Greece - Special Appeal Committee, 23 July 2012, D.C. v. the Chief of Security and Order of the (former) Ministry of Public Order, Application No. 95/127059

Country of Decision:
Country of Applicant:
Date of Decision:
23-07-2012
Citation:
Application No. 95/127059
Court Name:
3rd Special Appeal Committee, Ministry for Citizen Protection
Relevant Legislative Provisions:
National / Other Legislative Provisions:
Greece - Σύμβαση της Γενεύης 1951 Νομοθετικό Διάταγμα 3989/1959 (Geneva Convention 1951 Legislative Decree)
Greece - Προεδρικό Διάταγμα 96/2008 (Presidential Decree)
Greece - Presidential Decree No. 114/2010 entitled 'Refugee status: single procedure for foreigners and stateless persons'
Greece - Κώδικα Διοικητικής Διαδικασίας (νόμος 2690/ 1999) (Administrative Procedure Code)
Greece - Minister for Citizen Protection No. 5401/3-505553
Greece - Minister for Citizen Protection No. 5401/3-359096 (Gov. 285/13.6.2012 vol. YODD)
Greece - Minister for Citizen Protection No. 4000/1/70-a (Gov. 1725/2.8.2011 B)
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Headnote: 

This case concerned a real well-founded fear of persecution (re-enslavement of the Applicant), failure to recognise the Applicant's refugee status as a member “of a particular social group” and a finding that his fear was not due to the grounds for persecution as defined by Article 1A of the Convention.

It was held that, should he return to his country, there was a risk that the Applicant would suffer serious harm (inhuman and degrading treatment because of potential re-enslavement) which justified granting him subsidiary protection under Article 15(2)(b) of the Directive.

Furthermore, and irrespective of the above, the Committee felt that it would amount to inhuman and degrading treatment under the said Article if the Applicant (who was suffering from chronic renal failure and hypertension) were deprived of the appropriate medical care and treatment for his condition, believing that should he return he would possibly not have access to the health care system (which was, in any case, deemed ineffective) in his country of origin, and this would be tantamount to a breach of Article 3 of the ECHR.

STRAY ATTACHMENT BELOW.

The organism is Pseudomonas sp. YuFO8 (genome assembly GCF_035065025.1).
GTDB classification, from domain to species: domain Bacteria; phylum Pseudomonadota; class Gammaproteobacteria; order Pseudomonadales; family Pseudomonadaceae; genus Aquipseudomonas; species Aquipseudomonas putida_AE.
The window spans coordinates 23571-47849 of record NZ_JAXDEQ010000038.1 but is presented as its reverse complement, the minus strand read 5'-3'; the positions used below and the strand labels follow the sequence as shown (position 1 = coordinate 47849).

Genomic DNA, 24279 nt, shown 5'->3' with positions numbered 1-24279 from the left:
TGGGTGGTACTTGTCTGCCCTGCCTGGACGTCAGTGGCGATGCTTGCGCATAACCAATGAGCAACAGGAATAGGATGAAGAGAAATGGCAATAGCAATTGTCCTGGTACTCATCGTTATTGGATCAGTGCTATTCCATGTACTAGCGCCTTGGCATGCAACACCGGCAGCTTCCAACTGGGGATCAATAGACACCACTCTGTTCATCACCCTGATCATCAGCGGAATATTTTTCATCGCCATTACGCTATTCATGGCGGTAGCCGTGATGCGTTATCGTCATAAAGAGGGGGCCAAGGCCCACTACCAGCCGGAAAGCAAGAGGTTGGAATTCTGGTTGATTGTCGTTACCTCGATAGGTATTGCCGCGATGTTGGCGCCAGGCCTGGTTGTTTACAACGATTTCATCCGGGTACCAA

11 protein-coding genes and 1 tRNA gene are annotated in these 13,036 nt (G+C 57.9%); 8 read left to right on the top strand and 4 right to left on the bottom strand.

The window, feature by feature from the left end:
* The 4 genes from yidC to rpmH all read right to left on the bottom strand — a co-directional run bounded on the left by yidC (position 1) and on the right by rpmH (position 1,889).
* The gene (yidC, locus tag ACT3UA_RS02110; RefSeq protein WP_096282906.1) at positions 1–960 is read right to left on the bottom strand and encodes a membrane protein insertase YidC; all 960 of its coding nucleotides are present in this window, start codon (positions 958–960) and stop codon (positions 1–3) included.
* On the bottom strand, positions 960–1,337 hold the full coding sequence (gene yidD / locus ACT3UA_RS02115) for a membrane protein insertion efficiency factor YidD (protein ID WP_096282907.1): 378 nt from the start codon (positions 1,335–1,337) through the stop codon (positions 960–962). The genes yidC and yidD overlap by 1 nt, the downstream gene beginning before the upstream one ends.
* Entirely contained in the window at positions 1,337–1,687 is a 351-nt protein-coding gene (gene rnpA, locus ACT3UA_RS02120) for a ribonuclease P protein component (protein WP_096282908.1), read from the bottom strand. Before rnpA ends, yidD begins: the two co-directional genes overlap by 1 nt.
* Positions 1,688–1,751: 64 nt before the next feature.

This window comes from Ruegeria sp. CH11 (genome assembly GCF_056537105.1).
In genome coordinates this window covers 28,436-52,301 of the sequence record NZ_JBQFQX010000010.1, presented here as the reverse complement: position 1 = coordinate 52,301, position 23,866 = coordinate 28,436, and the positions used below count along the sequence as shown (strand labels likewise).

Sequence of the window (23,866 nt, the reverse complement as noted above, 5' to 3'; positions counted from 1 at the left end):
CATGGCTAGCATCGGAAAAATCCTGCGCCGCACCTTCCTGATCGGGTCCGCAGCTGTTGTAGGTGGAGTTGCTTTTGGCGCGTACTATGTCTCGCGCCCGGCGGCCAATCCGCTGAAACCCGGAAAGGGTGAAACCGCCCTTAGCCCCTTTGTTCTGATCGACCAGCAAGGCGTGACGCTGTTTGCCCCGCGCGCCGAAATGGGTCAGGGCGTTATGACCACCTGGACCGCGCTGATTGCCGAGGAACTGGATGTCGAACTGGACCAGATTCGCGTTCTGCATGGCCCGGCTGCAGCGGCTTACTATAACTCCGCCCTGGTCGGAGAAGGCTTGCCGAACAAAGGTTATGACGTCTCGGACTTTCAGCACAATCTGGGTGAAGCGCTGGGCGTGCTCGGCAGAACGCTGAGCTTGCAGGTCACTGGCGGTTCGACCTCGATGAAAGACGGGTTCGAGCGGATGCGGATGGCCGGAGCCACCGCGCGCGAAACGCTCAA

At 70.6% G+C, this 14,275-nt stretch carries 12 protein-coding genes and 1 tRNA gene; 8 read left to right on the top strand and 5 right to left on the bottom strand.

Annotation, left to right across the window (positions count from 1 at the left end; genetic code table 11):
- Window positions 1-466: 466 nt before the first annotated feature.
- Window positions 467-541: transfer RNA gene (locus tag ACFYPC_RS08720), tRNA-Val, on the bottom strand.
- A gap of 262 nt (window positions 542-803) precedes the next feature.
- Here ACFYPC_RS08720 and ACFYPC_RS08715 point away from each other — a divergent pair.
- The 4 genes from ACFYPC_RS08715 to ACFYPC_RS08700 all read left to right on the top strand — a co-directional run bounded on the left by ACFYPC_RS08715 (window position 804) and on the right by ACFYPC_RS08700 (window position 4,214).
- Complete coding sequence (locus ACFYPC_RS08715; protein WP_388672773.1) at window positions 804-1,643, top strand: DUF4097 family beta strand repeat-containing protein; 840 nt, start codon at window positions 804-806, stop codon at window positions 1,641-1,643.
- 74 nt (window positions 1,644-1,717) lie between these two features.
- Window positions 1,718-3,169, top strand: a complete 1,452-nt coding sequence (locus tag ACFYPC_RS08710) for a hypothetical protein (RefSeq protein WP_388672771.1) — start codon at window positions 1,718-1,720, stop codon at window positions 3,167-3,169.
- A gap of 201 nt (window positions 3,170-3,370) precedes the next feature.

Facts: 

The Applicant was a Muslim and a citizen of Mauritania. Between the ages of seven and about fifteen he was incarcerated in a Muslim school where he was abused and forced into begging by the religious leader/teacher. He was sold and spent seven years as a “slave” in degrading conditions. He escaped. His initial application was rejected by the Chief of Security and Order. The case was referred to the Committee on appeal. While in Greece he was diagnosed with Stage 3 renal failure which may require a kidney transplant and systematic, permanent monitoring by doctors. He claimed that there was a well-founded fear of persecution as a victim of slavery, and an immediate risk of irreparable harm and deterioration of his health should he be returned.